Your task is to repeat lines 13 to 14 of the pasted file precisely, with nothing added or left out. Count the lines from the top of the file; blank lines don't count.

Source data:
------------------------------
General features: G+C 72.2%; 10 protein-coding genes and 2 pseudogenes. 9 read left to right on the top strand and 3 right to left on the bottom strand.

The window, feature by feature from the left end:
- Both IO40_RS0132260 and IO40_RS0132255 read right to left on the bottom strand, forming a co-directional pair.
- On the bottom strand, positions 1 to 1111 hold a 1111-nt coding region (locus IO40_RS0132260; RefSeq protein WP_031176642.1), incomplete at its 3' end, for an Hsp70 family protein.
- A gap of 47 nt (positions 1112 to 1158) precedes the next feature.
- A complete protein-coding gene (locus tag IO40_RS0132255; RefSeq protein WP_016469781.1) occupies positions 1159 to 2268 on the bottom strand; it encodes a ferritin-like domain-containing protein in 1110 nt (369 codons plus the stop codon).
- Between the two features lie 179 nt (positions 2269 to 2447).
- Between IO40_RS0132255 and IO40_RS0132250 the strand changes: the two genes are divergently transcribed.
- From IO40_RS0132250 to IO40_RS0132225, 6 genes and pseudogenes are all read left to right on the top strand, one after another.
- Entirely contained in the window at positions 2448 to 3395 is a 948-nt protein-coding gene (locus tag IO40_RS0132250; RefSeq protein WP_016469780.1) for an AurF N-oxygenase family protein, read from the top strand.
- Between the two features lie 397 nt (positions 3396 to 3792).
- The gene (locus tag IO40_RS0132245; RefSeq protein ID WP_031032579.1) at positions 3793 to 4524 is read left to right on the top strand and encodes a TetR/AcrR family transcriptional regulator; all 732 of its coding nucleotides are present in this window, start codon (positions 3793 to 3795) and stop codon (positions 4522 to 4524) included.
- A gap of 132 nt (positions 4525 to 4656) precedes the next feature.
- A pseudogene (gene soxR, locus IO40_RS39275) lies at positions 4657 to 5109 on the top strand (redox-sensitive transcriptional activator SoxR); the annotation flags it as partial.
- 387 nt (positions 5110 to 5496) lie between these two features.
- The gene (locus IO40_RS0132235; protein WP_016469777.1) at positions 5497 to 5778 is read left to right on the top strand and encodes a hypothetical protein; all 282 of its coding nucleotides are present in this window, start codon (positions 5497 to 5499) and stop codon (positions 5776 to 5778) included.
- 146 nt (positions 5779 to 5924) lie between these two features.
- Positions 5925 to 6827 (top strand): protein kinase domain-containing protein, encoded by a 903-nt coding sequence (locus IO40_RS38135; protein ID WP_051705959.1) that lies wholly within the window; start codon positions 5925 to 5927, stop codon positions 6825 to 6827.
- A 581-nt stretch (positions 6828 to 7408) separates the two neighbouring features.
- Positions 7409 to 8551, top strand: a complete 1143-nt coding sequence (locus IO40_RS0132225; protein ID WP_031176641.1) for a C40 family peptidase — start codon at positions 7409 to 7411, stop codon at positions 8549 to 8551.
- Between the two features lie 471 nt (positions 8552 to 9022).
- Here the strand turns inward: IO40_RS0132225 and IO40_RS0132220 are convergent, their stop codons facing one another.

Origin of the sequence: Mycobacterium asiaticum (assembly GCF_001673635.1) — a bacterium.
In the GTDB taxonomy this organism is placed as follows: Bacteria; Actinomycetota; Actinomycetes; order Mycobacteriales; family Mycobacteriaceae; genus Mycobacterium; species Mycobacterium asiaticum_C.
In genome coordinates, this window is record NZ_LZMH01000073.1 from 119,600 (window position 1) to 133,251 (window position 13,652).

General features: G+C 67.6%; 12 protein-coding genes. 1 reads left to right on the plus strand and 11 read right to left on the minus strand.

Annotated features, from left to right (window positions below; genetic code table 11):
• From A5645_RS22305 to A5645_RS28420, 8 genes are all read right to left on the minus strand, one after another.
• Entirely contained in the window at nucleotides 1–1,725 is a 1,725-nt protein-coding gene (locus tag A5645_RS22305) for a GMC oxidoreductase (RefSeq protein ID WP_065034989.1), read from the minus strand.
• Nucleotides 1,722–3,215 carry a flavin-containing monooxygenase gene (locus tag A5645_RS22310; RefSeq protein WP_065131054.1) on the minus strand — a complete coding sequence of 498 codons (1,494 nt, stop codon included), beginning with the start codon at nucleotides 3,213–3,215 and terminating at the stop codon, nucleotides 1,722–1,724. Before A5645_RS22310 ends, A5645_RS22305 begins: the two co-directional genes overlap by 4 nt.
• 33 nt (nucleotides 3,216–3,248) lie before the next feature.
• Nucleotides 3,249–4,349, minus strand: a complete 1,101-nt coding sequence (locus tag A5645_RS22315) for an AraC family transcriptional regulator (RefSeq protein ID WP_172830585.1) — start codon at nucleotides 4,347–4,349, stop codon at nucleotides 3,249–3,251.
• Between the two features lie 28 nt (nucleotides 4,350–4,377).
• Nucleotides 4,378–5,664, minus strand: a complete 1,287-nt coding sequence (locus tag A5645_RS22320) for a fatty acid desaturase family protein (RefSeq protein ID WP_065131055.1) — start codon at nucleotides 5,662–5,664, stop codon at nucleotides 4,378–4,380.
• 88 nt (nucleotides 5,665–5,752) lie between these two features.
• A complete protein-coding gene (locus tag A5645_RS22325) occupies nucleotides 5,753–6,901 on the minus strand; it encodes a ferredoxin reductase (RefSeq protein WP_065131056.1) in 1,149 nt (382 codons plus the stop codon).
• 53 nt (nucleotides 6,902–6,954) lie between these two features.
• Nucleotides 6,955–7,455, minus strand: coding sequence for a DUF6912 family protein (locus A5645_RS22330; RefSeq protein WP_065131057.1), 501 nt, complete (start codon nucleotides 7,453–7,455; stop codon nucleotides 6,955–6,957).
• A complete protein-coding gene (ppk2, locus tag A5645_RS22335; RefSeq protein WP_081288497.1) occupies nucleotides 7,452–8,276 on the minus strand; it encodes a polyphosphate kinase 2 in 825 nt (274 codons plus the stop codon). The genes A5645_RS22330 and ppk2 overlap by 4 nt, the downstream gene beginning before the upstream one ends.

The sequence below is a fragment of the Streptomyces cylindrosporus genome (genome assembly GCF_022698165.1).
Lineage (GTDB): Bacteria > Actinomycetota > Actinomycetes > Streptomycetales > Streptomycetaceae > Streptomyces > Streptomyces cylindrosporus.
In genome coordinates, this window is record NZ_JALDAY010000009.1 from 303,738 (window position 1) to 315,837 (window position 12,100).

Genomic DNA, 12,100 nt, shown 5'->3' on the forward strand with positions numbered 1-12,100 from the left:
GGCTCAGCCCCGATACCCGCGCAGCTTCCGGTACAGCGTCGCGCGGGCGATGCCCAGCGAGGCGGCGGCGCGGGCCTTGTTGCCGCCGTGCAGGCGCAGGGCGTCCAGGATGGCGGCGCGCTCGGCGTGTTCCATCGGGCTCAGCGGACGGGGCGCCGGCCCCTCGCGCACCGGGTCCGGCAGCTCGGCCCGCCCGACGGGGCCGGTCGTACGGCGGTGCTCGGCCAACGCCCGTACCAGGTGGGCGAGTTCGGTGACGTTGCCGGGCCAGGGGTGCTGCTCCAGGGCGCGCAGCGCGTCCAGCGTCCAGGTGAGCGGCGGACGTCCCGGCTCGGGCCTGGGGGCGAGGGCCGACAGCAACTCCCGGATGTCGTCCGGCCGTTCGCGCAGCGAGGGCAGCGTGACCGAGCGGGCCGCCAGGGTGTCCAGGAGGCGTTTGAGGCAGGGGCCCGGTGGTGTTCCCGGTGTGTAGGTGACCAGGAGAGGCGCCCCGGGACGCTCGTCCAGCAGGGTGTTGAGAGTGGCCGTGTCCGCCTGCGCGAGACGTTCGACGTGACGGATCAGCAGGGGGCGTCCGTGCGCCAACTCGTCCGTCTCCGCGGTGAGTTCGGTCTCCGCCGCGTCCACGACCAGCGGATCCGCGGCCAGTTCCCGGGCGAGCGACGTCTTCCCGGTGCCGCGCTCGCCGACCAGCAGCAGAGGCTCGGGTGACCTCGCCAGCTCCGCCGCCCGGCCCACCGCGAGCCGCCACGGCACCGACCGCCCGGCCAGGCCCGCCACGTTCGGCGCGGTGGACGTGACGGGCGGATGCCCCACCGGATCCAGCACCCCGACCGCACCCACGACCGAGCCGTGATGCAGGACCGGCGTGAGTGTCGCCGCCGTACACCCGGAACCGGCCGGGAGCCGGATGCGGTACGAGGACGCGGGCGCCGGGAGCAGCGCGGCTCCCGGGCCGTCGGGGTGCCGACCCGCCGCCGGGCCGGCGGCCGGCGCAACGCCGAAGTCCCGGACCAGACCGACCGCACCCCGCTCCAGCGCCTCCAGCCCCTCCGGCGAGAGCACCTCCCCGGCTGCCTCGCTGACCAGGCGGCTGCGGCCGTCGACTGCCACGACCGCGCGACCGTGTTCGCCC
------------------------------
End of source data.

- A gap of 132 nt (positions 4525 to 4656) precedes the next feature.
- A pseudogene (gene soxR, locus IO40_RS39275) lies at positions 4657 to 5109 on the top strand (redox-sensitive transcriptional activator SoxR); the annotation flags it as partial.